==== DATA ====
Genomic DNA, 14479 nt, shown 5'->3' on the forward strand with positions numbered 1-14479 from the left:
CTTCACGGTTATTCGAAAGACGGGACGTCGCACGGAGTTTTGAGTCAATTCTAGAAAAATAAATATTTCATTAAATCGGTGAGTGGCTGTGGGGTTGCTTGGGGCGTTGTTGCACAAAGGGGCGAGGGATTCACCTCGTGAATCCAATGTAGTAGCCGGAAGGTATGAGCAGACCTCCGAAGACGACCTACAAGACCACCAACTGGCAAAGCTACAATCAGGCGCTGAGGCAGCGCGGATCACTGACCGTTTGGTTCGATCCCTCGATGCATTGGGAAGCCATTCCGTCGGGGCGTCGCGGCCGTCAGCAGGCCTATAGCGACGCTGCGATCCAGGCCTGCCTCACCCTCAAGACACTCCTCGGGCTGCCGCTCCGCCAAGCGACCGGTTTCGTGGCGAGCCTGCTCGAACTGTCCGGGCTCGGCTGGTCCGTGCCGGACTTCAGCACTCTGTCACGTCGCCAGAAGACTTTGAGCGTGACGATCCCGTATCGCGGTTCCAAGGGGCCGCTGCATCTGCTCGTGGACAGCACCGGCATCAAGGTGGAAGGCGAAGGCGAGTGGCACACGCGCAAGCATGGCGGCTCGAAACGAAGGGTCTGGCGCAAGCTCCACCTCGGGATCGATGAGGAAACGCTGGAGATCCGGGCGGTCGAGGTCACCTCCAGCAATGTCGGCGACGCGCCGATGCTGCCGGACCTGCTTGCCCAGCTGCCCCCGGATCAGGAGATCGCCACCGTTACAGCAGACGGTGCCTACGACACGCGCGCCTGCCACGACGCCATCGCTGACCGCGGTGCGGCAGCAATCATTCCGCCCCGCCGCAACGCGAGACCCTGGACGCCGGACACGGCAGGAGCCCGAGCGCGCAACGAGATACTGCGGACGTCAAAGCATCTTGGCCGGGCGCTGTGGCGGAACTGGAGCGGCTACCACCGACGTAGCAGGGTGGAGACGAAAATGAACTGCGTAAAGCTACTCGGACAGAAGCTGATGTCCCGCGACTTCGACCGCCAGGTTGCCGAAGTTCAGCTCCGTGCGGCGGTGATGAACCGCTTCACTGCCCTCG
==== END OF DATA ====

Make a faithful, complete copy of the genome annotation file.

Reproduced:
Genomic DNA, 14479 nt, shown 5'->3' on the forward strand with positions numbered 1-14479 from the left:
CTTCACGGTTATTCGAAAGACGGGACGTCGCACGGAGTTTTGAGTCAATTCTAGAAAAATAAATATTTCATTAAATCGGTGAGTGGCTGTGGGGTTGCTTGGGGCGTTGTTGCACAAAGGGGCGAGGGATTCACCTCGTGAATCCAATGTAGTAGCCGGAAGGTATGAGCAGACCTCCGAAGACGACCTACAAGACCACCAACTGGCAAAGCTACAATCAGGCGCTGAGGCAGCGCGGATCACTGACCGTTTGGTTCGATCCCTCGATGCATTGGGAAGCCATTCCGTCGGGGCGTCGCGGCCGTCAGCAGGCCTATAGCGACGCTGCGATCCAGGCCTGCCTCACCCTCAAGACACTCCTCGGGCTGCCGCTCCGCCAAGCGACCGGTTTCGTGGCGAGCCTGCTCGAACTGTCCGGGCTCGGCTGGTCCGTGCCGGACTTCAGCACTCTGTCACGTCGCCAGAAGACTTTGAGCGTGACGATCCCGTATCGCGGTTCCAAGGGGCCGCTGCATCTGCTCGTGGACAGCACCGGCATCAAGGTGGAAGGCGAAGGCGAGTGGCACACGCGCAAGCATGGCGGCTCGAAACGAAGGGTCTGGCGCAAGCTCCACCTCGGGATCGATGAGGAAACGCTGGAGATCCGGGCGGTCGAGGTCACCTCCAGCAATGTCGGCGACGCGCCGATGCTGCCGGACCTGCTTGCCCAGCTGCCCCCGGATCAGGAGATCGCCACCGTTACAGCAGACGGTGCCTACGACACGCGCGCCTGCCACGACGCCATCGCTGACCGCGGTGCGGCAGCAATCATTCCGCCCCGCCGCAACGCGAGACCCTGGACGCCGGACACGGCAGGAGCCCGAGCGCGCAACGAGATACTGCGGACGTCAAAGCATCTTGGCCGGGCGCTGTGGCGGAACTGGAGCGGCTACCACCGACGTAGCAGGGTGGAGACGAAAATGAACTGCGTAAAGCTACTCGGACAGAAGCTGATGTCCCGCGACTTCGACCGCCAGGTTGCCGAAGTTCAGCTCCGTGCGGCGGTGATGAACCGCTTCACTGCCCTCG